... with nice illustrations :)
The Semantic Zoo - Smart Data Hubs, Knowledge Graphs and Data Catalogs
"Sometimes, you can enter into a technology too early. The groundwork for semantics was laid down in the late 1990s and early 2000s, with Tim Berners-Lee's stellar Semantic Web article, debuting in Scientific American in 2004, seen by many as the movement's birth. Yet many early participants in the field of semantics discovered a harsh reality: computer systems were too slow to handle the intense indexing requirements the technology needed, the original specifications and APIs failed to handle important edge cases, and, perhaps most importantly, the number of real world use cases where semantics made sense were simply not at a large enough scope; they could easily be met by existing approaches and technology.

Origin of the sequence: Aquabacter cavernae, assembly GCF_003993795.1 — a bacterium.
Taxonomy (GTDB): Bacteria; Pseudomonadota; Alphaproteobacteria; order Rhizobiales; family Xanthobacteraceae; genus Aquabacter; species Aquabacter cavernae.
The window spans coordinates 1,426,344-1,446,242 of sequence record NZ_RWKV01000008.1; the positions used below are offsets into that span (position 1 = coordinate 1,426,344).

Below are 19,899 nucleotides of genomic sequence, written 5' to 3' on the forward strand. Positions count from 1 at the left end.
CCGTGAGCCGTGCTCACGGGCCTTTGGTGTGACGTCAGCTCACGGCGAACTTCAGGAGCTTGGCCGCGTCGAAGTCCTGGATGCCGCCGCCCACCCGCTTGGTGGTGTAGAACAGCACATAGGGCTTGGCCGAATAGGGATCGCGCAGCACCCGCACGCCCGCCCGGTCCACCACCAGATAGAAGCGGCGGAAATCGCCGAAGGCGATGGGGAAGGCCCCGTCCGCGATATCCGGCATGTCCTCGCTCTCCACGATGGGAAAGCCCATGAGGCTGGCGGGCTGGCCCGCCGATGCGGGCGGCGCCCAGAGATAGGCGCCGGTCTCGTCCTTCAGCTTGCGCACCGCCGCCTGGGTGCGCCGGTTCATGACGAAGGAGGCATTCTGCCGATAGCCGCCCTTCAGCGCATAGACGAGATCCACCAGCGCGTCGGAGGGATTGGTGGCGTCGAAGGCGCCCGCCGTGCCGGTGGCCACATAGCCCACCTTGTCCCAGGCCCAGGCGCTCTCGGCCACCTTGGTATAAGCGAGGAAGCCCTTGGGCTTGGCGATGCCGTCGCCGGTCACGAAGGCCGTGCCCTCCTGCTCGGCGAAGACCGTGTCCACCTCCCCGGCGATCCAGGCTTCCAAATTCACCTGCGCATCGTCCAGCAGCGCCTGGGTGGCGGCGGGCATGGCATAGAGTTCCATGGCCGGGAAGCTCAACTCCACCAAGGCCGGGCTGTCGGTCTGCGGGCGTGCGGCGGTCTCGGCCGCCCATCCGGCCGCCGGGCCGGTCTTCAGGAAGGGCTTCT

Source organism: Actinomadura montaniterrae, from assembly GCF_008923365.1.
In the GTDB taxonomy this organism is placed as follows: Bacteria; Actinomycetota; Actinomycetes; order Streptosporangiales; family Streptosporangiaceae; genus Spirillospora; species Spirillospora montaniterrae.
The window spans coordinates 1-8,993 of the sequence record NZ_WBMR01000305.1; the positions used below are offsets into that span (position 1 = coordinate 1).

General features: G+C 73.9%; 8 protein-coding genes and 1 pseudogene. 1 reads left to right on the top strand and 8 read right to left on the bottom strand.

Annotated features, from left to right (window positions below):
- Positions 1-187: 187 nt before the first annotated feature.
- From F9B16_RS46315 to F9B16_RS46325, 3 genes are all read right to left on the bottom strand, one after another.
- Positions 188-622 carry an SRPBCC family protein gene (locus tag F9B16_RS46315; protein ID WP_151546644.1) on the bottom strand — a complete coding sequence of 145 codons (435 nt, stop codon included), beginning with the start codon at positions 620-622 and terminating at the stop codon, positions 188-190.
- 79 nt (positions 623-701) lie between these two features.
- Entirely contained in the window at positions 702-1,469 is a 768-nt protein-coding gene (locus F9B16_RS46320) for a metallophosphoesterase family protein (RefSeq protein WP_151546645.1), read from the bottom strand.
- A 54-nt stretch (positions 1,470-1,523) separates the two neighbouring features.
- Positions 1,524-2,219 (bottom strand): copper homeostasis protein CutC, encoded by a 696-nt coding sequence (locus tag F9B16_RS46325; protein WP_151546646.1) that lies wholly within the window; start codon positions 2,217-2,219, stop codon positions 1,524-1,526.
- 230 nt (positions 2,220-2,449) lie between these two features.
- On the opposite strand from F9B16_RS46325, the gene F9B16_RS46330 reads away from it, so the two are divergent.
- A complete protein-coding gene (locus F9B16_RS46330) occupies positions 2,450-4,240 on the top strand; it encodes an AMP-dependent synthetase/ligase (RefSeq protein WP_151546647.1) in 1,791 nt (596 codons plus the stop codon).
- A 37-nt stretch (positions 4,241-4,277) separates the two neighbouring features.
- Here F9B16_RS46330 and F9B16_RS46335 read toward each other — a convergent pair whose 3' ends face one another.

Semantics faded around 2008, echoing the pattern of the Artificial Intelligence Winter of the 1970s...
...high level view of semantic architectures that (author) believes will become quite significant to the enterprise over the course of the next three to five years. The take-away from this is the understanding that just as relational databases tend to be useful for certain types of applications, so too will semantic databases, where what is being stored - the information architecture - is easily as important as how it is being stored (the structural architecture)."